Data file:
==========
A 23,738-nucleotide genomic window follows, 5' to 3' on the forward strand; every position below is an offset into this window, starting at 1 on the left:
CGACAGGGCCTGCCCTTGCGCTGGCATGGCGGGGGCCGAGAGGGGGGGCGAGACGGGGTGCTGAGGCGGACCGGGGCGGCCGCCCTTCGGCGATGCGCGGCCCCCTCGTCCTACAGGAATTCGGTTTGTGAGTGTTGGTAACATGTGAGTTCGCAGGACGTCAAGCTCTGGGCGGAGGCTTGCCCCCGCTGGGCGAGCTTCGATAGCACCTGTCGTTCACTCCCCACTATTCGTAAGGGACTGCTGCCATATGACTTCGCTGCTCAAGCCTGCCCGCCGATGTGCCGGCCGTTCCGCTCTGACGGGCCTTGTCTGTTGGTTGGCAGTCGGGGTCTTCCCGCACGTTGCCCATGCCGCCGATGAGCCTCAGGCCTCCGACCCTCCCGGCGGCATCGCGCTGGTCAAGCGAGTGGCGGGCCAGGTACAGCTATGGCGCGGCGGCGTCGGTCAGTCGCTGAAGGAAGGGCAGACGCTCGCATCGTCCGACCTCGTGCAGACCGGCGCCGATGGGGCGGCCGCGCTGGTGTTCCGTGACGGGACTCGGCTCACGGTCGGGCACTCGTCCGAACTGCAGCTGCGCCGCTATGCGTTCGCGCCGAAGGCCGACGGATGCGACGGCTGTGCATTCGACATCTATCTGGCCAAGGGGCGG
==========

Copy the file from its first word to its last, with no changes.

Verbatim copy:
A 23,738-nucleotide genomic window follows, 5' to 3' on the forward strand; every position below is an offset into this window, starting at 1 on the left:
CGACAGGGCCTGCCCTTGCGCTGGCATGGCGGGGGCCGAGAGGGGGGGCGAGACGGGGTGCTGAGGCGGACCGGGGCGGCCGCCCTTCGGCGATGCGCGGCCCCCTCGTCCTACAGGAATTCGGTTTGTGAGTGTTGGTAACATGTGAGTTCGCAGGACGTCAAGCTCTGGGCGGAGGCTTGCCCCCGCTGGGCGAGCTTCGATAGCACCTGTCGTTCACTCCCCACTATTCGTAAGGGACTGCTGCCATATGACTTCGCTGCTCAAGCCTGCCCGCCGATGTGCCGGCCGTTCCGCTCTGACGGGCCTTGTCTGTTGGTTGGCAGTCGGGGTCTTCCCGCACGTTGCCCATGCCGCCGATGAGCCTCAGGCCTCCGACCCTCCCGGCGGCATCGCGCTGGTCAAGCGAGTGGCGGGCCAGGTACAGCTATGGCGCGGCGGCGTCGGTCAGTCGCTGAAGGAAGGGCAGACGCTCGCATCGTCCGACCTCGTGCAGACCGGCGCCGATGGGGCGGCCGCGCTGGTGTTCCGTGACGGGACTCGGCTCACGGTCGGGCACTCGTCCGAACTGCAGCTGCGCCGCTATGCGTTCGCGCCGAAGGCCGACGGATGCGACGGCTGTGCATTCGACATCTATCTGGCCAAGGGGCGG